Fr Martin Henry: What's so funny about faith?
Inspired by an old tradition known as 'the Easter laugh', Fr Martin Henry explores the theme of laughter in the Bible and Christian faith
SOME years ago, I heard for the first time about an Easter tradition called in Latin the 'Risus Paschalis', meaning 'Easter Laugh' or 'Easter Laughter'.
Apparently, in German-speaking parts of the Christian world, there was a tradition that lasted from about the 14th right up to the late 19th century, in which at Easter the priest in his sermon would try to make the congregation laugh.
Usually this would be done apparently by telling jokes or even poking fun at the powers that be, in both Church and State, and getting the congregation to laugh at the possible foibles and follies of their rulers.
The people who were the butt of such jokes seem, unsurprisingly, not to have taken too kindly to being mocked and made fun of, and maybe that was why the tradition appears to have gradually faded out in more recent times.
But when I looked a bit further into this custom, I was surprised to discover that some form of the notion of 'Easter laughter' actually goes a long way back in the history of the Church - right back, it's thought, to the time of St Augustine and a few other early Christian thinkers in the fourth and fifth centuries.
Even more surprisingly, I discovered that, while the Bible is obviously a serious book, and is rarely associated with comedy, it isn't entirely devoid of references to laughter either.
We're all familiar with the passage in Ecclesiastes, that is often quoted: "For everything there is a season... a time to weep, and a time to laugh" (Ecclesiastes 3:1, 4).
But apart from that very general observation, there are more specific references to laughter in the Bible that make a more direct and possibly a more profound religious point.
And these passages are perhaps more pertinent to the question and the meaning of 'Easter Laughter'.
In the very first book of the Bible, the Book of Genesis, we find, for example, the story of the birth of Isaac, the son of Abraham and Sarah.
Both Abraham and Sarah are said to have laughed at God, at different times, in disbelief and finally relief, over the birth of their son, Isaac, because he was born when they were both extremely old, and hence born against all normal human calculations.
And indeed the very name, Isaac, means 'he who laughs'.
While the Bible is obviously a serious book, and is rarely associated with comedy, it isn't entirely devoid of references to laughter
Laughter is mentioned here, clearly, in the context of something happening that completely transcends all usual human expectations and brings finally relief and joy.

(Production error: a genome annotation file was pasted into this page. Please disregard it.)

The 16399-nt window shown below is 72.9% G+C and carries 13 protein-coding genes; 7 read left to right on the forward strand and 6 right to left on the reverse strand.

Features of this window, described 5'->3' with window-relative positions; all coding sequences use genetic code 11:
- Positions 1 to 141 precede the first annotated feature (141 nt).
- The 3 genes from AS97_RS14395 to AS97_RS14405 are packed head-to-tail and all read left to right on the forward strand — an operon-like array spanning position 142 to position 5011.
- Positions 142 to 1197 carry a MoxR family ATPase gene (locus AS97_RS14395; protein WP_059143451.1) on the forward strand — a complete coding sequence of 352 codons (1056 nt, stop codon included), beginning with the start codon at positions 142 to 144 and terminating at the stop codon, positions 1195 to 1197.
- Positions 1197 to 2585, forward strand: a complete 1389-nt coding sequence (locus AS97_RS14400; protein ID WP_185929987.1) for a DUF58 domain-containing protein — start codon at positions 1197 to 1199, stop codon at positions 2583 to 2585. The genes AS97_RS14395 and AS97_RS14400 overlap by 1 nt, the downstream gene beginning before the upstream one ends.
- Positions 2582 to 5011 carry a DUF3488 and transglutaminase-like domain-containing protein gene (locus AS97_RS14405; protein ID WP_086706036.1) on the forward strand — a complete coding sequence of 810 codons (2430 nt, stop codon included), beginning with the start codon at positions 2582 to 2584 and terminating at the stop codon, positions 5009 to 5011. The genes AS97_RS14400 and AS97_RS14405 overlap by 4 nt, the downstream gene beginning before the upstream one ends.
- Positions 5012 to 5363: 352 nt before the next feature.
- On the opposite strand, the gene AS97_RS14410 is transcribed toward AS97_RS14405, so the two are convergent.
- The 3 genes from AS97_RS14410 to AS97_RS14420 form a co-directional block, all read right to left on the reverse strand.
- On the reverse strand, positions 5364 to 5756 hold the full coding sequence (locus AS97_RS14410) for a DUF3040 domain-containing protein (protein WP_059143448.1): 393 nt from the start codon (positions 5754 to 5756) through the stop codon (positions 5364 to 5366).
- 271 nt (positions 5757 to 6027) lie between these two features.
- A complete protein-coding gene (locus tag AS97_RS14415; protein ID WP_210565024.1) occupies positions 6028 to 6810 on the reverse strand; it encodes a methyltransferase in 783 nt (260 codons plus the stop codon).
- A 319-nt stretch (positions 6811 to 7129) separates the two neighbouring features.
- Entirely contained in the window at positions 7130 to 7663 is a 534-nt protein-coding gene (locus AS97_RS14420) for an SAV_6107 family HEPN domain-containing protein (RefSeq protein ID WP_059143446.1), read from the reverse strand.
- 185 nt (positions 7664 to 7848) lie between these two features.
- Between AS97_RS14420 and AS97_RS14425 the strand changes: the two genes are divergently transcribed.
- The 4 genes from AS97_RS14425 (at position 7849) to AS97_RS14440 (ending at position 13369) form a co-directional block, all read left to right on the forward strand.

To take another example, in the Book of Psalms, when talking about the powerful on earth who plot evil against God, the Psalmist writes: "He who sits in the heavens laughs; the Lord holds them in derision" (Psalm 2:4).
Here, obviously, the point being made is not that God finds it funny or amusing that human rulers should sometimes torment and oppress the people they govern, but that God knows such rulers can never ultimately be successful, because in the long run God cannot be mocked.
It is a question, in other words, of God laughing at the foolish pretensions of evil.
And in the gospels themselves, there is also a significant mention of laughter when Jesus, in St Luke's version of the Beatitudes, says: "Blessed are you that weep now, for you shall laugh" (Luke 6: 21).
A sentiment echoed in St John's Gospel, when Jesus says: "You will be sorrowful, but your sorrow will turn into joy" (John 16: 20).
It's important, however, to realise that such statements aren't simply well-meaning attempts by Jesus to cheer people up, if they're feeling sad or depressed.
Still less are biblical mentions of laughter meant to suggest that evil or human suffering isn't serious, or, worse still, that God is some sort of sadist who laughs at the spectacle of human suffering and might even positively enjoy it.
On the contrary, laughter, when applied to God in relation to evil, is Scripture's way of asserting God's sovereignty and rule over all creation, including the evil that occurs within it, which God will never allow to triumph in the end.
And, on the human side, as in the tradition of Easter laughter, laughter is a spontaneous human response or reaction to, or rather an expression of faith in, God's goodness and ability to fulfil and indeed to surpass human hopes and expectations and even to overcome terrible evil, against all the odds.
In the early Church, Christian teachers, like St Augustine, referred to earlier, developed the idea of God's outwitting the forces of evil and playing a joke or a trick on the devil by raising Jesus from the dead, just when the devil thought he had got rid of Jesus for good.
And from that time onwards, the tradition of Easter laughter and Easter jokes seems to have developed.
But the important point always to bear in mind is not that the Church wants to suggest that life is some kind of joke, or, still less, that with the resurrection of Jesus all suffering and pain are ended.
It's rather that Easter proclaims and teaches that the last laugh, the most important laugh, is and always will be with God, who didn't create us for a destiny of eternal pain and frustration, but for a destiny to be fulfilled gloriously beyond the grave in heaven.
Martin Henry, former lecturer in theology at St Patrick's College, Maynooth, is a priest of the Diocese of Down and Connor.